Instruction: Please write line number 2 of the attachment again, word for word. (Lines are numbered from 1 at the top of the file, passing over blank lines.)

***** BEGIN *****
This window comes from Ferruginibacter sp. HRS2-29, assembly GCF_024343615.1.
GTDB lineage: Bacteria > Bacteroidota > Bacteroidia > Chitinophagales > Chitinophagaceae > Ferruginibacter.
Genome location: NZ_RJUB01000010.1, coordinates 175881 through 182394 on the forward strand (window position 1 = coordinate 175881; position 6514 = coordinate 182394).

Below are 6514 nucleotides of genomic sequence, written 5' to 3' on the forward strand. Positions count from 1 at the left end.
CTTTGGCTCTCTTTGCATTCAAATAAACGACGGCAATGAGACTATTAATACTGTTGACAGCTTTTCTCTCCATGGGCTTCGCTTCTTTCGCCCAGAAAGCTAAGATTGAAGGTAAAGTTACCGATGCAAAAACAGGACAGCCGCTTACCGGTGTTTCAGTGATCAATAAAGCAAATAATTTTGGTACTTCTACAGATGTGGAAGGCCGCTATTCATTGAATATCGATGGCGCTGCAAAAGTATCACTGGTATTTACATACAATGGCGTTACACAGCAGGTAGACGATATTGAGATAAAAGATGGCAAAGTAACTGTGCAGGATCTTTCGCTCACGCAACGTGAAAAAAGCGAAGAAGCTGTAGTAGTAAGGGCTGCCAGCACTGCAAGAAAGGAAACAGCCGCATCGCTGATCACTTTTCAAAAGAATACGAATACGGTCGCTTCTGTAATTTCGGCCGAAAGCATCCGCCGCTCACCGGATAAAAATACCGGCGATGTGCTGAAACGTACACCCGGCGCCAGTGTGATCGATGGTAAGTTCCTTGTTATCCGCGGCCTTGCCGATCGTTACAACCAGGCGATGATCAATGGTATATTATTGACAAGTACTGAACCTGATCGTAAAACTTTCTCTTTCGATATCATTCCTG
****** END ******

GTDB lineage: Bacteria > Bacteroidota > Bacteroidia > Chitinophagales > Chitinophagaceae > Ferruginibacter.